As a matter of fact, JR Ewing discussed the benefits of fracing in the first season of Dallas

    Reply this comment
  8. TexasJew
    TexasJew 27 December, 2012, 17:44

    Burt Wilson
    You are woefully ignorant about this subject, comparing fracing to child labor
    Pathetic
    No one is going to drill next to a depleted well
    No wonder California is going down the toilet

    Reply this comment
  9. Richard Windsor
    Richard Windsor 27 December, 2012, 17:52

    “Scott” and “Burt Wilson”,

    As good believers in the propaganda of the Sierra Club, Earth First, and their ilk, you must sign the Petition Against DiHydrogen Monoxide! Do it now!

    http://www.gopetition.com/petitions/ban-dihydrogen-oxide.html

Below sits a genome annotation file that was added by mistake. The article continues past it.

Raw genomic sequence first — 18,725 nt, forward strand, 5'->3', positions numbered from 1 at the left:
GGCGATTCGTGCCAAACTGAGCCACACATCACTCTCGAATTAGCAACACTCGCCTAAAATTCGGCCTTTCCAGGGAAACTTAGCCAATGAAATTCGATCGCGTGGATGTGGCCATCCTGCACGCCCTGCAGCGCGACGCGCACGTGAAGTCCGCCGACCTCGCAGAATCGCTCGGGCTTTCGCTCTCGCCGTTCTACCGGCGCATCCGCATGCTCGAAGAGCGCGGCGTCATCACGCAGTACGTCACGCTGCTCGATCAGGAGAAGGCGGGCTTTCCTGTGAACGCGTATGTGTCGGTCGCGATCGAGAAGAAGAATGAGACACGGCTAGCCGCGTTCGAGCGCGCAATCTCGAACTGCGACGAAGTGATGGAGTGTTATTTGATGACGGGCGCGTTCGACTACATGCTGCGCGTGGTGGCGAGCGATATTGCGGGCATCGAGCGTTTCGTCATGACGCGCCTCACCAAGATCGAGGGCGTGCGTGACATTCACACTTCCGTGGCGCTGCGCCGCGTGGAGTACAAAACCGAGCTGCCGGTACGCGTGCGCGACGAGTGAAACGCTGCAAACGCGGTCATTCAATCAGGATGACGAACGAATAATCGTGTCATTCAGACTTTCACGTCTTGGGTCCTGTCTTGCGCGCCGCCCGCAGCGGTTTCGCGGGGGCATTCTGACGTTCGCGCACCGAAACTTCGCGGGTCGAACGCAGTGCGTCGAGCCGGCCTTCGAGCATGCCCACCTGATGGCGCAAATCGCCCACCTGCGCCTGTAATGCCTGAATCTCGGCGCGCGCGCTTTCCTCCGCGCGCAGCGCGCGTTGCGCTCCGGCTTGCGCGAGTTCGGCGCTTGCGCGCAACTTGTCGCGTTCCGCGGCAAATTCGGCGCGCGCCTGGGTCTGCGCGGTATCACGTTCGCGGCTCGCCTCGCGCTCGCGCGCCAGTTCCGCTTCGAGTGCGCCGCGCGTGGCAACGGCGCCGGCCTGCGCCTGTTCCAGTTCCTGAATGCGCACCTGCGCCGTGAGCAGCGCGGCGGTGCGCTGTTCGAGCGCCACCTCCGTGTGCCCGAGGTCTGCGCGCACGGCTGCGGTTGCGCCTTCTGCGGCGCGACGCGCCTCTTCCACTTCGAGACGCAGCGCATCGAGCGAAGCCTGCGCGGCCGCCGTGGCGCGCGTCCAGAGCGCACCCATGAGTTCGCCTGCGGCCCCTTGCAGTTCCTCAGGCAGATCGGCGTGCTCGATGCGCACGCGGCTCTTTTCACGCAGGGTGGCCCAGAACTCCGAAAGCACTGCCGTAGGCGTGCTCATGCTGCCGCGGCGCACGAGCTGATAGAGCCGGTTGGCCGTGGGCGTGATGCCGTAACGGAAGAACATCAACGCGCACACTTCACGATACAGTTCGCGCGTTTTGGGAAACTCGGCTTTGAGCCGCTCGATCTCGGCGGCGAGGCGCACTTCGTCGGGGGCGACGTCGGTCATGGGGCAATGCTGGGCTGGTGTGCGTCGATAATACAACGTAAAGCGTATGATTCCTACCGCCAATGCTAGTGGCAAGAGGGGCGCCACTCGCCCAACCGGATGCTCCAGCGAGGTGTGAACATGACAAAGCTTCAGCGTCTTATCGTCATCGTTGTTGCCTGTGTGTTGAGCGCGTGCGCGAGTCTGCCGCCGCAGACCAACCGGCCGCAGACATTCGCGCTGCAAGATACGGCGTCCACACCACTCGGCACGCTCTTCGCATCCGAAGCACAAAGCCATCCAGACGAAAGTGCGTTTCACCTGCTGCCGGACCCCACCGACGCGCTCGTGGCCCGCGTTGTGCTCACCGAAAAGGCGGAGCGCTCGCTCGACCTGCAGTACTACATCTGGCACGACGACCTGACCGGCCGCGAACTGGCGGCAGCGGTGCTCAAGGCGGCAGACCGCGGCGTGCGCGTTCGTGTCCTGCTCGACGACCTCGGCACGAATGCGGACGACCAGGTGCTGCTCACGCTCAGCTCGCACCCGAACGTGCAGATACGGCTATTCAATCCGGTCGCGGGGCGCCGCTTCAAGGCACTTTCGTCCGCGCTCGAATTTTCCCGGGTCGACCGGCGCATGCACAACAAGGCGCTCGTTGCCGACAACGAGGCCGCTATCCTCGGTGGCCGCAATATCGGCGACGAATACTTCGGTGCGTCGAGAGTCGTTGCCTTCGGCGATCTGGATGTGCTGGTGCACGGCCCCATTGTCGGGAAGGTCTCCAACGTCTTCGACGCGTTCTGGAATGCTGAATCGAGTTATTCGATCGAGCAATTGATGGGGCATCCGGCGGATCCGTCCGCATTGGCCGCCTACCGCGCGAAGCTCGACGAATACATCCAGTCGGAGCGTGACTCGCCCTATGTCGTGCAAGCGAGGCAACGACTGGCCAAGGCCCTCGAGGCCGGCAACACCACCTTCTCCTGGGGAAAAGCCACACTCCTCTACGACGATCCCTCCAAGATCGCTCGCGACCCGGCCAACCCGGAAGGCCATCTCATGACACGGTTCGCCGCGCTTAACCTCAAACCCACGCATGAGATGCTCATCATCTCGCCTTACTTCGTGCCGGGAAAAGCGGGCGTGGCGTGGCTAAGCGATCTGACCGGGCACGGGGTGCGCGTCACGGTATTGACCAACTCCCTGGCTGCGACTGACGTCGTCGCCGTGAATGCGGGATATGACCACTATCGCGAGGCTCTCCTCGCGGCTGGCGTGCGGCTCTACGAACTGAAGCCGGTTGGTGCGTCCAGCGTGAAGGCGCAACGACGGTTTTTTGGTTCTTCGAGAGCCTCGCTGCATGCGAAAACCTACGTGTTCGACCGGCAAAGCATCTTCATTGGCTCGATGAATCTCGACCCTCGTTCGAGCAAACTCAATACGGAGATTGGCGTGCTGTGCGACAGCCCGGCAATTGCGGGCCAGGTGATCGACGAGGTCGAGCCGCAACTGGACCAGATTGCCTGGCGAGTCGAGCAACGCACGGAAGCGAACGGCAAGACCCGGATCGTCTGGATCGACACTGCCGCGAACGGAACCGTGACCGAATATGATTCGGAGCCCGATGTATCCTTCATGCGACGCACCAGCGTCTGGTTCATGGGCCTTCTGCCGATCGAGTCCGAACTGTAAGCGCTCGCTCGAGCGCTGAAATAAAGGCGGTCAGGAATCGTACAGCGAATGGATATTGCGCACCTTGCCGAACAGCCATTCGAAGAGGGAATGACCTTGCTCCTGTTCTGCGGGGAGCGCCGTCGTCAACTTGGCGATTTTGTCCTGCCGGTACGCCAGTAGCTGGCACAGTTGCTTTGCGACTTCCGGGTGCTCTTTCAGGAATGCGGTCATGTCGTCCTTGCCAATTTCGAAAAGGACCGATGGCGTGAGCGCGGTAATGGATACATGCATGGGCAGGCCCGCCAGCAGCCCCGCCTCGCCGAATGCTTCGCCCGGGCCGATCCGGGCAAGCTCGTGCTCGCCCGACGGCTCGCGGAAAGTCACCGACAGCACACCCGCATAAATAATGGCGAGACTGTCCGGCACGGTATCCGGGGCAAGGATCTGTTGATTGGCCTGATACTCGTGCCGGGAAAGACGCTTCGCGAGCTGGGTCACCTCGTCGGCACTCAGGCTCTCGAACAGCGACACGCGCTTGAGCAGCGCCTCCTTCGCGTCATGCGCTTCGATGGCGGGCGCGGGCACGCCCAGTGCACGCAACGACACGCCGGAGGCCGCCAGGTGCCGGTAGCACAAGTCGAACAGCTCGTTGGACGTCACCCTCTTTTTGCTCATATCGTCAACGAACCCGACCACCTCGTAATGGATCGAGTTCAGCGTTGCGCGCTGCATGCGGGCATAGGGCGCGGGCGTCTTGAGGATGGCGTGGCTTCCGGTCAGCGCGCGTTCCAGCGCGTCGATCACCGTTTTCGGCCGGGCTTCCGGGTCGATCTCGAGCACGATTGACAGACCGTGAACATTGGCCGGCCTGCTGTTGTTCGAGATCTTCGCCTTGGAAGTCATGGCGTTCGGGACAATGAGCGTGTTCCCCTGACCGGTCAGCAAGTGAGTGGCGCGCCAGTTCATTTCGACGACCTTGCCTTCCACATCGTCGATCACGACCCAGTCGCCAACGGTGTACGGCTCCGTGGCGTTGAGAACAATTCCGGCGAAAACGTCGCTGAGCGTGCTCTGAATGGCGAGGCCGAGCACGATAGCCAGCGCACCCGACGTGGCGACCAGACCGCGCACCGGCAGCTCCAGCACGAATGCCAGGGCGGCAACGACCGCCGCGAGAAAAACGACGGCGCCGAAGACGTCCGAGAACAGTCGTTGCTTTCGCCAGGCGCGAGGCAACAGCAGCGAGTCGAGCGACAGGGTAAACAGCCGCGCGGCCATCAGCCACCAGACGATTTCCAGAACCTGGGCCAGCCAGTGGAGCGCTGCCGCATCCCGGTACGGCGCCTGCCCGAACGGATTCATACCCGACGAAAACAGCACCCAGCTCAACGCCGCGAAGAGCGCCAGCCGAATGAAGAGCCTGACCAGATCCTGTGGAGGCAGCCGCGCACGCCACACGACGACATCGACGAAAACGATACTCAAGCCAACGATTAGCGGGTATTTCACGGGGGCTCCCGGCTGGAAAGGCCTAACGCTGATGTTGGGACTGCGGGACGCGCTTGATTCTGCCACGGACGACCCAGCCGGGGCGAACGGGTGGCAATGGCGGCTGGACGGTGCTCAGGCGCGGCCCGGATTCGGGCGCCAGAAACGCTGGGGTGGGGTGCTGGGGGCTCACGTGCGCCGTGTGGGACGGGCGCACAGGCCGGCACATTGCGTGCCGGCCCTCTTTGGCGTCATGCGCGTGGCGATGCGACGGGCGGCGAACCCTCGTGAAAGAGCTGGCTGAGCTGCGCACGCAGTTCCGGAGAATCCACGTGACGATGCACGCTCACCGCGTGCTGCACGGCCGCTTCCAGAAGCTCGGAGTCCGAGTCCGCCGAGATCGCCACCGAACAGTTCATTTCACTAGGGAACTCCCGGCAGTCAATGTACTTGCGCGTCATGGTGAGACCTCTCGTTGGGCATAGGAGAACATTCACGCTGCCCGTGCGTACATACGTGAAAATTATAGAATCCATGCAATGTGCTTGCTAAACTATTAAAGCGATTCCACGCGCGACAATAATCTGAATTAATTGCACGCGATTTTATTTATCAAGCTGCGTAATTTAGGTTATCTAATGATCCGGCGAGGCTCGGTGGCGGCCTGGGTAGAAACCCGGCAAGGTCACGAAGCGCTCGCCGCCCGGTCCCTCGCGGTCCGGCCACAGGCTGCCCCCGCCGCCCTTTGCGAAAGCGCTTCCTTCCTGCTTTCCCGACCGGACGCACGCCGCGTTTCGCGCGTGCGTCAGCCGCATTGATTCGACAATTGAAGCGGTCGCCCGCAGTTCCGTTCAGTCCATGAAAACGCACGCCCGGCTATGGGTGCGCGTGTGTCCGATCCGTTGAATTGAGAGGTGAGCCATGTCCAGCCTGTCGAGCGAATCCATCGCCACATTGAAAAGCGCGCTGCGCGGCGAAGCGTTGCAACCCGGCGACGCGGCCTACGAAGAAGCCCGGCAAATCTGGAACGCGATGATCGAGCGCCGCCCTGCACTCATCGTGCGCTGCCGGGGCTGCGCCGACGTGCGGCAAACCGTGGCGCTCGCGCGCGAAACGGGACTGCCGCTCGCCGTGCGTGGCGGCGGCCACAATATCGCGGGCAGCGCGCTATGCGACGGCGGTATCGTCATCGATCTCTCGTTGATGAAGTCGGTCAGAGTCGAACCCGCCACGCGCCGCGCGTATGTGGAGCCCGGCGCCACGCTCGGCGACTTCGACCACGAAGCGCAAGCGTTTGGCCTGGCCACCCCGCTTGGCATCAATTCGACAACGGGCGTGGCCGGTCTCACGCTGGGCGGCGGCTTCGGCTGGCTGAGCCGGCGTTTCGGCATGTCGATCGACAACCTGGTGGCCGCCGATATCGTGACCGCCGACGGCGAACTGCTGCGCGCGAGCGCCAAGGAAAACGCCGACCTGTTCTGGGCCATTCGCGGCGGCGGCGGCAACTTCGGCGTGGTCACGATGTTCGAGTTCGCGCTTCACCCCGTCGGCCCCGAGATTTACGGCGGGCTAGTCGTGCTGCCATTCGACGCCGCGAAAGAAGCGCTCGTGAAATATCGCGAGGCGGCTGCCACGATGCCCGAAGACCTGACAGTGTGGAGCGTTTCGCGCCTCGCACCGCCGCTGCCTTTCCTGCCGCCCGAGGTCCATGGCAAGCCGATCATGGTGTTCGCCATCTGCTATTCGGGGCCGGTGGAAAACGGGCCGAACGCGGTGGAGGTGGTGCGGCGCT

Reply this comment
  10. Orson Olson
    Orson Olson 27 December, 2012, 17:56

    Methane leaks naturally into aquifers, too (cf, “Gasland”). The pretense of “dangerous untested fracking” is pure politics.

    So who the Hell am I? Just an environmental scientist from the frack-happy West – places like Wyoming and Colorado who, ahem actually know Bull… when they see it…. Instead of ridiculous propaganda.

    But the political Left is in the grip of severe psychotic delusions, and is in no way able to move past it, into the reality-based community that shares the rest of the world. Good luck with going without reality!

    Reply this comment
  11. robin4
    robin4 27 December, 2012, 18:03

    Scott and Burt
    Don’t worry.
    It’s California.
    There won’t be any more drilling or “fracking.”
    We will just keep raising taxes, and the world will be a better place.
    What is it that makes those cars go and keeps the lights on?
    There should be a law that we receive energy without risk, and California is just the place where it would pass!